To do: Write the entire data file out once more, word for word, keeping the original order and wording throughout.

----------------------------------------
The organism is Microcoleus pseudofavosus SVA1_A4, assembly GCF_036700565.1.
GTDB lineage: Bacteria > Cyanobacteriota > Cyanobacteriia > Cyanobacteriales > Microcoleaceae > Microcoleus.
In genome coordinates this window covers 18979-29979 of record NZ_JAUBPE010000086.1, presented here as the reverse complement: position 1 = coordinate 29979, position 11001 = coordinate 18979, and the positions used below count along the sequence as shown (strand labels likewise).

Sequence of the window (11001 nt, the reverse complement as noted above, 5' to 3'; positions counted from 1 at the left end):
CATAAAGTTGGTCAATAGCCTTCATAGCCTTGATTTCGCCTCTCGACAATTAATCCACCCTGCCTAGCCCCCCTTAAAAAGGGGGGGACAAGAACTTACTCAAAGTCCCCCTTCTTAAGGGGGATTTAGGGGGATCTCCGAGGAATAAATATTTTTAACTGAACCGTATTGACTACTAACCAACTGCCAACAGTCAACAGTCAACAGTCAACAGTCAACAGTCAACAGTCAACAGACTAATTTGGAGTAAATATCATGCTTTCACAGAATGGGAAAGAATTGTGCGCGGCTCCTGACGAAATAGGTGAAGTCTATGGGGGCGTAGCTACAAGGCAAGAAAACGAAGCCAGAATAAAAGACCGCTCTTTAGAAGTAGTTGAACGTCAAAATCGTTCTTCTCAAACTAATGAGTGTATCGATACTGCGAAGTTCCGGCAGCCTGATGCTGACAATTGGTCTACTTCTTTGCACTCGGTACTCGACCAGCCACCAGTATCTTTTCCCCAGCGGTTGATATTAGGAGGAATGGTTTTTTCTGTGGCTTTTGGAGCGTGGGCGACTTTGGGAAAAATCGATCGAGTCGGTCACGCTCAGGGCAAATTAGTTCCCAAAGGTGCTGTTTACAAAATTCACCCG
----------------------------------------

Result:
The organism is Microcoleus pseudofavosus SVA1_A4, assembly GCF_036700565.1.
GTDB lineage: Bacteria > Cyanobacteriota > Cyanobacteriia > Cyanobacteriales > Microcoleaceae > Microcoleus.
In genome coordinates this window covers 18979-29979 of record NZ_JAUBPE010000086.1, presented here as the reverse complement: position 1 = coordinate 29979, position 11001 = coordinate 18979, and the positions used below count along the sequence as shown (strand labels likewise).

Sequence of the window (11001 nt, the reverse complement as noted above, 5' to 3'; positions counted from 1 at the left end):
CATAAAGTTGGTCAATAGCCTTCATAGCCTTGATTTCGCCTCTCGACAATTAATCCACCCTGCCTAGCCCCCCTTAAAAAGGGGGGGACAAGAACTTACTCAAAGTCCCCCTTCTTAAGGGGGATTTAGGGGGATCTCCGAGGAATAAATATTTTTAACTGAACCGTATTGACTACTAACCAACTGCCAACAGTCAACAGTCAACAGTCAACAGTCAACAGTCAACAGTCAACAGACTAATTTGGAGTAAATATCATGCTTTCACAGAATGGGAAAGAATTGTGCGCGGCTCCTGACGAAATAGGTGAAGTCTATGGGGGCGTAGCTACAAGGCAAGAAAACGAAGCCAGAATAAAAGACCGCTCTTTAGAAGTAGTTGAACGTCAAAATCGTTCTTCTCAAACTAATGAGTGTATCGATACTGCGAAGTTCCGGCAGCCTGATGCTGACAATTGGTCTACTTCTTTGCACTCGGTACTCGACCAGCCACCAGTATCTTTTCCCCAGCGGTTGATATTAGGAGGAATGGTTTTTTCTGTGGCTTTTGGAGCGTGGGCGACTTTGGGAAAAATCGATCGAGTCGGTCACGCTCAGGGCAAATTAGTTCCCAAAGGTGCTGTTTACAAAATTCACCCG